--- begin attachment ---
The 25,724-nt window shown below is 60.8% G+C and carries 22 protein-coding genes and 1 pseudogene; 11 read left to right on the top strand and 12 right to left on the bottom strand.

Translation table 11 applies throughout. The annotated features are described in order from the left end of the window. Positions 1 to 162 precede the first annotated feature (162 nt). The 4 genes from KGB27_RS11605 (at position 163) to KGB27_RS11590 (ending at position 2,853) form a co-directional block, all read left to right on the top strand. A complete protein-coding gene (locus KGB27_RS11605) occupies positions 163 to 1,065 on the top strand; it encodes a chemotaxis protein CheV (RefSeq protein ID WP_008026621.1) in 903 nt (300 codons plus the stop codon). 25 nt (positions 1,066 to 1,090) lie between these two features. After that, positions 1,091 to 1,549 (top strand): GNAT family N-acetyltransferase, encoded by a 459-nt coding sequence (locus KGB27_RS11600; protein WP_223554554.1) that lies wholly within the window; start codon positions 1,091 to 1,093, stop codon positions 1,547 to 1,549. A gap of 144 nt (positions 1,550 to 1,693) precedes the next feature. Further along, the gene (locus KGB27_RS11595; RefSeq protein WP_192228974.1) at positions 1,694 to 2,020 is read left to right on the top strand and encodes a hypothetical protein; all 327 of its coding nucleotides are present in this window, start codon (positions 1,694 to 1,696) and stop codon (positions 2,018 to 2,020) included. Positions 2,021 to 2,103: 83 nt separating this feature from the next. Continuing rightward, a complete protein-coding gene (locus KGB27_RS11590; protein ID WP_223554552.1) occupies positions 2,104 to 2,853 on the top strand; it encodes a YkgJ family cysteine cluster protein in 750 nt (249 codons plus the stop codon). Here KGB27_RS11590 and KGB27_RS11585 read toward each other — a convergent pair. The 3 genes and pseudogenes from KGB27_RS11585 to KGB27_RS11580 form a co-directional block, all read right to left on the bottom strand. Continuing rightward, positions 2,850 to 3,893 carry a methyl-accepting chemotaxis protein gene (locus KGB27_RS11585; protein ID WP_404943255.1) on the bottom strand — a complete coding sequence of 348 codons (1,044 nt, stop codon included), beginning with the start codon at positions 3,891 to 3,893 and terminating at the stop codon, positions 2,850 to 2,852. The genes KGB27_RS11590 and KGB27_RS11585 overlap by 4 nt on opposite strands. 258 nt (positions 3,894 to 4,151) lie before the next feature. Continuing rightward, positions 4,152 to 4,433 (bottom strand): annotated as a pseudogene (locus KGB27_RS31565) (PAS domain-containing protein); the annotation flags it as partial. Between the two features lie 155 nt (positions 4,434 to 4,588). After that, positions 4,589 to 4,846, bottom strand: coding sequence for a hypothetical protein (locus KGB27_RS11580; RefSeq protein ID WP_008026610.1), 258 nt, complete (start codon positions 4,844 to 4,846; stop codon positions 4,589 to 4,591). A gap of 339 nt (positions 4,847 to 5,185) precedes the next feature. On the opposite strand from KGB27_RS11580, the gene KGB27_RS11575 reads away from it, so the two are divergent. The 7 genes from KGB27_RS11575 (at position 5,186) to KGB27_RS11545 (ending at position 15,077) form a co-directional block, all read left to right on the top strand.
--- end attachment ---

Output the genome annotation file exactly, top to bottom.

The 25,724-nt window shown below is 60.8% G+C and carries 22 protein-coding genes and 1 pseudogene; 11 read left to right on the top strand and 12 right to left on the bottom strand.

Translation table 11 applies throughout. The annotated features are described in order from the left end of the window. Positions 1 to 162 precede the first annotated feature (162 nt). The 4 genes from KGB27_RS11605 (at position 163) to KGB27_RS11590 (ending at position 2,853) form a co-directional block, all read left to right on the top strand. A complete protein-coding gene (locus KGB27_RS11605) occupies positions 163 to 1,065 on the top strand; it encodes a chemotaxis protein CheV (RefSeq protein ID WP_008026621.1) in 903 nt (300 codons plus the stop codon). 25 nt (positions 1,066 to 1,090) lie between these two features. After that, positions 1,091 to 1,549 (top strand): GNAT family N-acetyltransferase, encoded by a 459-nt coding sequence (locus KGB27_RS11600; protein WP_223554554.1) that lies wholly within the window; start codon positions 1,091 to 1,093, stop codon positions 1,547 to 1,549. A gap of 144 nt (positions 1,550 to 1,693) precedes the next feature. Further along, the gene (locus KGB27_RS11595; RefSeq protein WP_192228974.1) at positions 1,694 to 2,020 is read left to right on the top strand and encodes a hypothetical protein; all 327 of its coding nucleotides are present in this window, start codon (positions 1,694 to 1,696) and stop codon (positions 2,018 to 2,020) included. Positions 2,021 to 2,103: 83 nt separating this feature from the next. Continuing rightward, a complete protein-coding gene (locus KGB27_RS11590; protein ID WP_223554552.1) occupies positions 2,104 to 2,853 on the top strand; it encodes a YkgJ family cysteine cluster protein in 750 nt (249 codons plus the stop codon). Here KGB27_RS11590 and KGB27_RS11585 read toward each other — a convergent pair. The 3 genes and pseudogenes from KGB27_RS11585 to KGB27_RS11580 form a co-directional block, all read right to left on the bottom strand. Continuing rightward, positions 2,850 to 3,893 carry a methyl-accepting chemotaxis protein gene (locus KGB27_RS11585; protein ID WP_404943255.1) on the bottom strand — a complete coding sequence of 348 codons (1,044 nt, stop codon included), beginning with the start codon at positions 3,891 to 3,893 and terminating at the stop codon, positions 2,850 to 2,852. The genes KGB27_RS11590 and KGB27_RS11585 overlap by 4 nt on opposite strands. 258 nt (positions 3,894 to 4,151) lie before the next feature. Continuing rightward, positions 4,152 to 4,433 (bottom strand): annotated as a pseudogene (locus KGB27_RS31565) (PAS domain-containing protein); the annotation flags it as partial. Between the two features lie 155 nt (positions 4,434 to 4,588). After that, positions 4,589 to 4,846, bottom strand: coding sequence for a hypothetical protein (locus KGB27_RS11580; RefSeq protein ID WP_008026610.1), 258 nt, complete (start codon positions 4,844 to 4,846; stop codon positions 4,589 to 4,591). A gap of 339 nt (positions 4,847 to 5,185) precedes the next feature. On the opposite strand from KGB27_RS11580, the gene KGB27_RS11575 reads away from it, so the two are divergent. The 7 genes from KGB27_RS11575 (at position 5,186) to KGB27_RS11545 (ending at position 15,077) form a co-directional block, all read left to right on the top strand.